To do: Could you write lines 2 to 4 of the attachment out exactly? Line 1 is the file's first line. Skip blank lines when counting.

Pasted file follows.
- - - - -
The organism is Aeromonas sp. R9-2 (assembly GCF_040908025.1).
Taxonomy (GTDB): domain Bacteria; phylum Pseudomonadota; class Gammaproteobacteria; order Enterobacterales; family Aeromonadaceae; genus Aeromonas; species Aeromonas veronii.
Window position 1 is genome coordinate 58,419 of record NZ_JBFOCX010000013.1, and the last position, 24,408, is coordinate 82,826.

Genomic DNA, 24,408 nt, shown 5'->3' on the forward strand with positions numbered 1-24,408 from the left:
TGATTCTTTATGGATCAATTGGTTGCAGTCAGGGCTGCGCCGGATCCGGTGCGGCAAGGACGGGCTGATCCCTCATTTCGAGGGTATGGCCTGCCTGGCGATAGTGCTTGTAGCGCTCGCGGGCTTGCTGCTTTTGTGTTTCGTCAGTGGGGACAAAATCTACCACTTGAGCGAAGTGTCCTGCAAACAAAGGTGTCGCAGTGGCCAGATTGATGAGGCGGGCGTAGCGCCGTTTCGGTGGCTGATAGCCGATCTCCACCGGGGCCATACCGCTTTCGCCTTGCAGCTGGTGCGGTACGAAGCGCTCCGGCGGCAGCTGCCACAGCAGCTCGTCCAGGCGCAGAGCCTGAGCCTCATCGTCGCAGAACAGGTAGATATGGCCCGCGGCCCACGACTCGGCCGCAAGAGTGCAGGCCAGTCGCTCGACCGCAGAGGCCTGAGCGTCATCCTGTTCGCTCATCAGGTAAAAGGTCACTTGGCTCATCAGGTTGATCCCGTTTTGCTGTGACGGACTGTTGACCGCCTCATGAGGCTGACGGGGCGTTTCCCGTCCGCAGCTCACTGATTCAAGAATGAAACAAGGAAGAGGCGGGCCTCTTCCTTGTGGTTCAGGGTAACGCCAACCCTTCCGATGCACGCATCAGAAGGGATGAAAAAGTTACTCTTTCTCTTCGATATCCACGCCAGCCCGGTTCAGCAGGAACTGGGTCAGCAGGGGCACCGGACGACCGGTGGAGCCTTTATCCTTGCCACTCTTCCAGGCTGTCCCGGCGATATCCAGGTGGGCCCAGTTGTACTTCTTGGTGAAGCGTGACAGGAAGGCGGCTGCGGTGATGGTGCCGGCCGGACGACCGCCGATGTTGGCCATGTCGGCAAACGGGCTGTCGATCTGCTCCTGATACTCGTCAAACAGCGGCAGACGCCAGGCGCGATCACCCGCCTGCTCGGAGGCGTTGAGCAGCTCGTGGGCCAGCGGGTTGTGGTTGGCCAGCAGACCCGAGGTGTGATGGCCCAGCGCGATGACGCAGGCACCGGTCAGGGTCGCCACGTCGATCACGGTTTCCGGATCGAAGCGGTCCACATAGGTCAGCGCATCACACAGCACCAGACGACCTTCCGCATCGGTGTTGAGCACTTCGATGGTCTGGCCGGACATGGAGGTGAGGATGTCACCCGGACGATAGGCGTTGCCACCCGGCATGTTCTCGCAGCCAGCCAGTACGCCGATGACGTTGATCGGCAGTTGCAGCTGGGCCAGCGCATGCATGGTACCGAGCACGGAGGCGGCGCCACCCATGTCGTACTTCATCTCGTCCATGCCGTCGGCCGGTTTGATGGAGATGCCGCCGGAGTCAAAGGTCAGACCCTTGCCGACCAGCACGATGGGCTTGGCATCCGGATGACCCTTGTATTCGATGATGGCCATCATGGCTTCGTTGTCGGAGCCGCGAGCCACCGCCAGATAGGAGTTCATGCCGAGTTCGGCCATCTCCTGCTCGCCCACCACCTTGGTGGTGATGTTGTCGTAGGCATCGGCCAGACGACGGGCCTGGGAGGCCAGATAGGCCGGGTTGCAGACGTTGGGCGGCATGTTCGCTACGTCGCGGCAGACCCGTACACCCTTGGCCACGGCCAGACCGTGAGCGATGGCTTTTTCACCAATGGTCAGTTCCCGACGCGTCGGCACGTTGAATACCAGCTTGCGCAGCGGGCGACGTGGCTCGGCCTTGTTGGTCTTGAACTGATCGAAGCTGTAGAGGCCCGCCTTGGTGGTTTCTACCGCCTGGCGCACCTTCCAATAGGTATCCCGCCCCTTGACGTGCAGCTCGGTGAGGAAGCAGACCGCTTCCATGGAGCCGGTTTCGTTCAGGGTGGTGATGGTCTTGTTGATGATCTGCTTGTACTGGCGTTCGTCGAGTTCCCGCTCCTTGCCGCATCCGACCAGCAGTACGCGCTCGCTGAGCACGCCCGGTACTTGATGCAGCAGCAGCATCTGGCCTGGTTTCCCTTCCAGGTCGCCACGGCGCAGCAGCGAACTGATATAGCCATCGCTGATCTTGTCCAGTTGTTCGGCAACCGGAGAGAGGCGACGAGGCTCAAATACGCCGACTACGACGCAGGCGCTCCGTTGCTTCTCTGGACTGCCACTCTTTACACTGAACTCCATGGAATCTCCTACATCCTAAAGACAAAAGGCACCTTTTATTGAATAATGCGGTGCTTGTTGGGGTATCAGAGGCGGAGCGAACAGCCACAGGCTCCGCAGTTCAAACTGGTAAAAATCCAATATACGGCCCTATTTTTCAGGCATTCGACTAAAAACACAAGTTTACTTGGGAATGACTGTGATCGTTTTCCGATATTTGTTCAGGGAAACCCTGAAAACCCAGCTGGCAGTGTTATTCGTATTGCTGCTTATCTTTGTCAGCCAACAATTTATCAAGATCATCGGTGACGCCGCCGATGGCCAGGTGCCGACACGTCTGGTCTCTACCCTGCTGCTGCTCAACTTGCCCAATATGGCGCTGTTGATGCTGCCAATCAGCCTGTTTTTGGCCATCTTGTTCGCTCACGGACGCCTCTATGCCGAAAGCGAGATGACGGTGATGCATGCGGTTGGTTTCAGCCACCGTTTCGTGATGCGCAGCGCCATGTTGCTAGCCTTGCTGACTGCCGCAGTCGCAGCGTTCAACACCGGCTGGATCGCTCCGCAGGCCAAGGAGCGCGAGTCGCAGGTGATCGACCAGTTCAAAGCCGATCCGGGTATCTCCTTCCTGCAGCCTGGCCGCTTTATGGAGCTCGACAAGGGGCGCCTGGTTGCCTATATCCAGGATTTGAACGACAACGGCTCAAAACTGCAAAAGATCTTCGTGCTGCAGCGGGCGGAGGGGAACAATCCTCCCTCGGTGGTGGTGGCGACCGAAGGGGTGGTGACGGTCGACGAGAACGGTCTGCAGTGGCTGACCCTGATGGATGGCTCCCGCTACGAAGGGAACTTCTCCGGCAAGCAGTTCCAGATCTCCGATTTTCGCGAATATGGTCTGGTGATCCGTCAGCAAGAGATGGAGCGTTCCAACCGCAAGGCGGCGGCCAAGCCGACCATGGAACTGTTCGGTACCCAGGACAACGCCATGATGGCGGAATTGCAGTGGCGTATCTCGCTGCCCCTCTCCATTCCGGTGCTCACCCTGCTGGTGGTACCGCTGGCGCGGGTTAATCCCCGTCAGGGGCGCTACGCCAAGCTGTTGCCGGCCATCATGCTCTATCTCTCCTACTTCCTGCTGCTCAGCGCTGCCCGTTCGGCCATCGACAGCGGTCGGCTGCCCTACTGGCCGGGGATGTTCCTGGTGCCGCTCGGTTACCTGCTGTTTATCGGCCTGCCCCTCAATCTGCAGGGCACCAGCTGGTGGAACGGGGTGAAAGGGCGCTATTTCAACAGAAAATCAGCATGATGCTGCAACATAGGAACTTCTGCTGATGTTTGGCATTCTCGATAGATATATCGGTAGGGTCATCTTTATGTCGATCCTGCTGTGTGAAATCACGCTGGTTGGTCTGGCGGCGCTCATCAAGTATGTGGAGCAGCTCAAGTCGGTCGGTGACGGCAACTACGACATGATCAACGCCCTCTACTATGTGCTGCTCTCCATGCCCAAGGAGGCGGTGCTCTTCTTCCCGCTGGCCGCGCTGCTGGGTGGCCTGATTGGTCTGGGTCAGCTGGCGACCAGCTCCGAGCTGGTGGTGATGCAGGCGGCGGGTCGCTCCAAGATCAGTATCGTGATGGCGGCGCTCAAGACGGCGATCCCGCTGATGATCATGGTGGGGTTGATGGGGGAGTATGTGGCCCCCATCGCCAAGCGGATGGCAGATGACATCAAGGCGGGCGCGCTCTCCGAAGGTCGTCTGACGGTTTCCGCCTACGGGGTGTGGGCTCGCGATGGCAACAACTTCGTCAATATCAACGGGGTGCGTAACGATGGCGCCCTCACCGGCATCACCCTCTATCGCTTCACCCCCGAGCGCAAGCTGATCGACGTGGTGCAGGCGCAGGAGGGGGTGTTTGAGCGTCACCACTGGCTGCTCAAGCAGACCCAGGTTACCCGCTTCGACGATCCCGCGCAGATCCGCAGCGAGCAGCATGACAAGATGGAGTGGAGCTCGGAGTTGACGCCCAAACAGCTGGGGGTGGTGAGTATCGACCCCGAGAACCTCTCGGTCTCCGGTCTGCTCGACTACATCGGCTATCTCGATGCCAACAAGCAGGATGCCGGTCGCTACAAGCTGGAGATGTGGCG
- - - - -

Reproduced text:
Taxonomy (GTDB): domain Bacteria; phylum Pseudomonadota; class Gammaproteobacteria; order Enterobacterales; family Aeromonadaceae; genus Aeromonas; species Aeromonas veronii.
Window position 1 is genome coordinate 58,419 of record NZ_JBFOCX010000013.1, and the last position, 24,408, is coordinate 82,826.

Genomic DNA, 24,408 nt, shown 5'->3' on the forward strand with positions numbered 1-24,408 from the left: